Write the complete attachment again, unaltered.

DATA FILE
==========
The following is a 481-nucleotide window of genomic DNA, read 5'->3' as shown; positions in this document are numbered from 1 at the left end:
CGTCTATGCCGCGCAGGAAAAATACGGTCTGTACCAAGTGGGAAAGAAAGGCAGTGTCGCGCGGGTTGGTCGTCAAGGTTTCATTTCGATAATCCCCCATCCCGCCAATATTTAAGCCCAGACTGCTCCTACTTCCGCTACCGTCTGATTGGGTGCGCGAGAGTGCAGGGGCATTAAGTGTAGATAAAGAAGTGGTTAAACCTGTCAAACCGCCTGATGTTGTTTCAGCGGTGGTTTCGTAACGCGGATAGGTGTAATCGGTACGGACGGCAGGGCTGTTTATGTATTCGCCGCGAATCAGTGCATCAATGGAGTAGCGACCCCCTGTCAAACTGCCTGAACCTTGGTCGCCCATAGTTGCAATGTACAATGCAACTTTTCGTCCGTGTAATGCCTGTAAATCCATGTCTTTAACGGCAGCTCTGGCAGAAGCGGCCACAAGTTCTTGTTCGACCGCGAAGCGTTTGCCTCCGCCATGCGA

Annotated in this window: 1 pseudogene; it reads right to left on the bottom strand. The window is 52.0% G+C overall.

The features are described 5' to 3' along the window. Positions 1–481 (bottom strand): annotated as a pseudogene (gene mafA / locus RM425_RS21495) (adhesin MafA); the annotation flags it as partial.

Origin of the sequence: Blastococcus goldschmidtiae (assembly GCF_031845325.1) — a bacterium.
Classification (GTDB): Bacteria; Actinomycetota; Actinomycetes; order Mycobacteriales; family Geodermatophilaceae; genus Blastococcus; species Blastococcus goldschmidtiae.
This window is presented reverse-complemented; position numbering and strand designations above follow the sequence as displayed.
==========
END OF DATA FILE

The following is a 481-nucleotide window of genomic DNA, read 5'->3' as shown; positions in this document are numbered from 1 at the left end:
CGTCTATGCCGCGCAGGAAAAATACGGTCTGTACCAAGTGGGAAAGAAAGGCAGTGTCGCGCGGGTTGGTCGTCAAGGTTTCATTTCGATAATCCCCCATCCCGCCAATATTTAAGCCCAGACTGCTCCTACTTCCGCTACCGTCTGATTGGGTGCGCGAGAGTGCAGGGGCATTAAGTGTAGATAAAGAAGTGGTTAAACCTGTCAAACCGCCTGATGTTGTTTCAGCGGTGGTTTCGTAACGCGGATAGGTGTAATCGGTACGGACGGCAGGGCTGTTTATGTATTCGCCGCGAATCAGTGCATCAATGGAGTAGCGACCCCCTGTCAAACTGCCTGAACCTTGGTCGCCCATAGTTGCAATGTACAATGCAACTTTTCGTCCGTGTAATGCCTGTAAATCCATGTCTTTAACGGCAGCTCTGGCAGAAGCGGCCACAAGTTCTTGTTCGACCGCGAAGCGTTTGCCTCCGCCATGCGA

Annotated in this window: 1 pseudogene; it reads right to left on the bottom strand. The window is 52.0% G+C overall.

The features are described 5' to 3' along the window. Positions 1–481 (bottom strand): annotated as a pseudogene (gene mafA / locus RM425_RS21495) (adhesin MafA); the annotation flags it as partial.

Origin of the sequence: Blastococcus goldschmidtiae (assembly GCF_031845325.1) — a bacterium.
Classification (GTDB): Bacteria; Actinomycetota; Actinomycetes; order Mycobacteriales; family Geodermatophilaceae; genus Blastococcus; species Blastococcus goldschmidtiae.
This window is presented reverse-complemented; position numbering and strand designations above follow the sequence as displayed.